Also tried one of the other boards and one of the other motors, all with the same result.
So what am I doing wrong? Is it a grounding issue? I've had odd behavior with steppers before when there was a grounding issue between the driver and the MCU, but that didn't seem to solve the issue this time. Any advice gratefully received!

Video of the motor failing to rotate:

Code used on the mbed:

#include "mbed.h"
Serial pc(USBTX, USBRX);
// used to communicate with a terminal on a PC – not actually implemented here so can be removed
// Planned to have RPM and direction selectable via terminal, but sadly never got that far!
DigitalOut Enable(p5);
DigitalOut Direction(p6);
DigitalOut Step(p7);
DigitalOut LED(LED1);
int main() {
LED = 0;
Enable = 0;
Direction = 1;
while(1) {
Step = 0; // Set the STEP pin LOW i.e. no step
wait(0.3); // wait for 0.3 seconds
Step = 1; // Set the STEP pin HIGH i.e. make it step
wait(0.1); // wait for 0.1 seconds. Combined wait time gives one step every 0.4 seconds, ie 150 RPM
LED = !LED; //Blink one of the mbed onboard LEDs to use as a visual cue for when stepping should occur


PointyOintment wrote 05/13/2015 at 14:07 point

Having a heatsink on the top of the chip only would be worse. The supplied heatsink was installed where the chip was designed to have it, namely on its thermal contact surface. On that side of the chip, there is a direct metal path from the semiconductor die that generates heat to the outside of the package, which is in contact with the heatsink. If you put a heatsink on the other side, the heat will have to go through the plastic, which has greater thermal resistance. That means that at any given power level, the die will be hotter, because the heat has a harder time escaping. Wherever you install a heatsink, you must also use thermal paste or a thermal pad to ensure good thermal contact—the surfaces are micro-rough and will not contact each other well enough to transfer heat well without it.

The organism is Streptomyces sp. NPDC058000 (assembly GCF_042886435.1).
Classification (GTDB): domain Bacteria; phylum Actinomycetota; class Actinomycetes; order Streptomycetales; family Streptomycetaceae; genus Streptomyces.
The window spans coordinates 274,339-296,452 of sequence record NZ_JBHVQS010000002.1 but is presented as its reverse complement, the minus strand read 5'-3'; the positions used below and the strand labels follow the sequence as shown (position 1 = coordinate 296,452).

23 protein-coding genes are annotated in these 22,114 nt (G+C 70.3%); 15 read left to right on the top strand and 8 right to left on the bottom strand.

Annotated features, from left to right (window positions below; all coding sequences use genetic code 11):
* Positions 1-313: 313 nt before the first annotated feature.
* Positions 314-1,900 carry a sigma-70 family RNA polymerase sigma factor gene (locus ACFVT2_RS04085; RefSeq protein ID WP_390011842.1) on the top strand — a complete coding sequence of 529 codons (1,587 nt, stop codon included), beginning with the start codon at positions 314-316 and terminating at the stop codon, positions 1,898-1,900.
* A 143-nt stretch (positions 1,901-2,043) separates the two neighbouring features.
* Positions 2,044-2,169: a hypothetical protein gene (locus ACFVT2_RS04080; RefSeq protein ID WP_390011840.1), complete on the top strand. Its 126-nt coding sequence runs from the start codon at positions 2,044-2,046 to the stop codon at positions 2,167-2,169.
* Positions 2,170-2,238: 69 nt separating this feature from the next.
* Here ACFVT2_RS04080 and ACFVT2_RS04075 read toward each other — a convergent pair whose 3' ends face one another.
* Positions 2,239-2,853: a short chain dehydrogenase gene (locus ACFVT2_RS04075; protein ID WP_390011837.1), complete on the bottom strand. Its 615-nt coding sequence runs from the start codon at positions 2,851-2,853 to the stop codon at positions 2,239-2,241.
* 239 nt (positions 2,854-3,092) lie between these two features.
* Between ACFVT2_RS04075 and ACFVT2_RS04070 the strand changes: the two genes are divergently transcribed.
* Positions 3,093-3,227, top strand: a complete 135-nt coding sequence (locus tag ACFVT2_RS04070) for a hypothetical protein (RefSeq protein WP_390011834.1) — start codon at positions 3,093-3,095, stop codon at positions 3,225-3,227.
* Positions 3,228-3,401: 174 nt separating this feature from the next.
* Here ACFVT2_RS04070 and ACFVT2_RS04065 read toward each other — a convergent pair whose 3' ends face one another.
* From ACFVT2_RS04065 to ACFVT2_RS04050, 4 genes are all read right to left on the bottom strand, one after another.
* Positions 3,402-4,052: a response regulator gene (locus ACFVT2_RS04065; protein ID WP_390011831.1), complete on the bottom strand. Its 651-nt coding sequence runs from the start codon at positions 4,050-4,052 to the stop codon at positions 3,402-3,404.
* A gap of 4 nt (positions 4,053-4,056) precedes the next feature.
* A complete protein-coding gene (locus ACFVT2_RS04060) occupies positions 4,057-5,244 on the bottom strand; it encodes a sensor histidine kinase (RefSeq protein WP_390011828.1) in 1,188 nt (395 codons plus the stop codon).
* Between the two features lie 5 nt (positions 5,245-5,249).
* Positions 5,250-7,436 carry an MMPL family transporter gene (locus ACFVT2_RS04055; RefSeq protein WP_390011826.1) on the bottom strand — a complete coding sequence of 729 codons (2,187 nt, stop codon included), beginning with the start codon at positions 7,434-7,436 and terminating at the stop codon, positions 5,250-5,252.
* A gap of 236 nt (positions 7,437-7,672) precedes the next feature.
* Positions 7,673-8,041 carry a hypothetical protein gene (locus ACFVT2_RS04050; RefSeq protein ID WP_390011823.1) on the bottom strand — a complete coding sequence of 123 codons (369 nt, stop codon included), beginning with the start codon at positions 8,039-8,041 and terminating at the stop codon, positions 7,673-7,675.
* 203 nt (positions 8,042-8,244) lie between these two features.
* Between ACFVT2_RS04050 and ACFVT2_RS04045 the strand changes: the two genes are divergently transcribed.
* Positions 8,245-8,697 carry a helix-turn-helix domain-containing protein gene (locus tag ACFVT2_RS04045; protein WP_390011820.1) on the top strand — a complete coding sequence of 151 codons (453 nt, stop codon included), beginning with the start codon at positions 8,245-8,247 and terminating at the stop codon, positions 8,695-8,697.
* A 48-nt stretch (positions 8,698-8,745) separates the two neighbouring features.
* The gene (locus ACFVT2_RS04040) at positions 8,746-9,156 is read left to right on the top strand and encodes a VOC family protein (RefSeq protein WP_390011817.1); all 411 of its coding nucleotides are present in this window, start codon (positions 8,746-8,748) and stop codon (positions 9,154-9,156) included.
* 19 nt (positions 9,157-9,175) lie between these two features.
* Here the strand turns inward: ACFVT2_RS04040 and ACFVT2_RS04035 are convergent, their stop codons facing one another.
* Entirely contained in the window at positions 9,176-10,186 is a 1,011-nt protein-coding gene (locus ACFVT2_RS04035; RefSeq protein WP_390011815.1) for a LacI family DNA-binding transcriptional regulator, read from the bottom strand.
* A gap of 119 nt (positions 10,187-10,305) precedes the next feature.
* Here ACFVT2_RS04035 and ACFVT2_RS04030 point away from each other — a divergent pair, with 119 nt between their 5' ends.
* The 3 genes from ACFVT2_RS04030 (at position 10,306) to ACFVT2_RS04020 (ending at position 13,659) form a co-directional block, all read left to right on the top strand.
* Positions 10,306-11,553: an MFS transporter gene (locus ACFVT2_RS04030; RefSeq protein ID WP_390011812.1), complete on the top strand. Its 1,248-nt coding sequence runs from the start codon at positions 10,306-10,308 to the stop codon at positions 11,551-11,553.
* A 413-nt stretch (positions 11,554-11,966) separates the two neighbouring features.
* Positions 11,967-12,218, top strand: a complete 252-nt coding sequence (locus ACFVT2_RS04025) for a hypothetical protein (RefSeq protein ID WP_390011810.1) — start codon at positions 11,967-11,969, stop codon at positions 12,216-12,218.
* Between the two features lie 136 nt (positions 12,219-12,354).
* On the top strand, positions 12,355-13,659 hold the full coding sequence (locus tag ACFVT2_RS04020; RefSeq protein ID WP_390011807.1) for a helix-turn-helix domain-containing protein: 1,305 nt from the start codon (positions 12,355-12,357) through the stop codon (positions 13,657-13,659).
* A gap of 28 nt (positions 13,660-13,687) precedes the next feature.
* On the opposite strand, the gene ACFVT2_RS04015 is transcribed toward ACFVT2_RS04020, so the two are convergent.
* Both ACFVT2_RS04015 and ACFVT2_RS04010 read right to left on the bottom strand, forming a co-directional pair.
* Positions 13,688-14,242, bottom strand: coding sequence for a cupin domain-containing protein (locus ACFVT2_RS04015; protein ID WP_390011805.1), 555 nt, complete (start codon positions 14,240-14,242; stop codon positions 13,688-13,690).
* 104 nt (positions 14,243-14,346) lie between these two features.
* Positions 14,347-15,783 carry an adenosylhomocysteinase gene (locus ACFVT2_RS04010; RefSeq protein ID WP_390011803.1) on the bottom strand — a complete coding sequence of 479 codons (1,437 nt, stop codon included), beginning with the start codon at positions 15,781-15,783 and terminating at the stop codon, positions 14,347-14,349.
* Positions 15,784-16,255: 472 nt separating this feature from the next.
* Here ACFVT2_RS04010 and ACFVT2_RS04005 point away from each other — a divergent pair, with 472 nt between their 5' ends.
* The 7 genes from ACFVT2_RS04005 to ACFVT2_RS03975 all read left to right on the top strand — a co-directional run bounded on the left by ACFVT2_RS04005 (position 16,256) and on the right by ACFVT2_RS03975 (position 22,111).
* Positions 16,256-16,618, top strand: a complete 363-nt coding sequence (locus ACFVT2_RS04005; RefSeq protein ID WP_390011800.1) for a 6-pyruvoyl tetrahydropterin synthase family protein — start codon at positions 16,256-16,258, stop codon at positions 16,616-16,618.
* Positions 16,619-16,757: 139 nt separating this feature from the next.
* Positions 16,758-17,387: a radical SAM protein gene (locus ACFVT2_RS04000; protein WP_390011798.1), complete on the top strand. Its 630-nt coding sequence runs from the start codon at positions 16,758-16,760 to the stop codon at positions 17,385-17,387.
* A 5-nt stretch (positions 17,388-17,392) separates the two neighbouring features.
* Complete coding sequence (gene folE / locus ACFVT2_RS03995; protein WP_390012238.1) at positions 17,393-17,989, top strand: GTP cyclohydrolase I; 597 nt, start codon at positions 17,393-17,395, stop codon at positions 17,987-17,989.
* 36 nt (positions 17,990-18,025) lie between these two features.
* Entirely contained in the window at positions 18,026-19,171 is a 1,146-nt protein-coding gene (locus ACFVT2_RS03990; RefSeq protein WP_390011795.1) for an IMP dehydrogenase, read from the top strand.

Heat does not rise. Hot parts of fluids rise when there is a temperature gradient in the fluid: Turning the whole board, with supplied heatsink only, upside down might help a tiny bit, by providing a better path for convection of the surrounding air past the heatsink. It would definitely not help due to the heatsink being above the chip. If you put forced air (e.g. a fan) on it, convection becomes insignificant, so orientation should not matter in that case.

With or without forced air, a heatsink will only be very helpful if it's on the side of the chip the supplied heatsink was installed on, and is installed using thermal paste or a thermal pad.

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koswix wrote 03/20/2015 at 19:17 point

sort of. 

I had another play with them on Tuesday, this time driving the input signal with a signal generator. 

I got them spinning at around 300Hz up to about 1.1kHz. I suspect that the decay time on the chip has been set so that the driver is almost constantly in current reduction mode.  There's a good discussion on this that Kert linked to in another comment on here. 

Need to have another sit down with the scope and the tb6600hg datasheet and see what's going on, but hopefully shorting out pin 3 and 4 on the board will fix it. 

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hulusidenizyildiz wrote 03/20/2015 at 18:50 point

Hi, have you solved the issue? I would love to hear the answer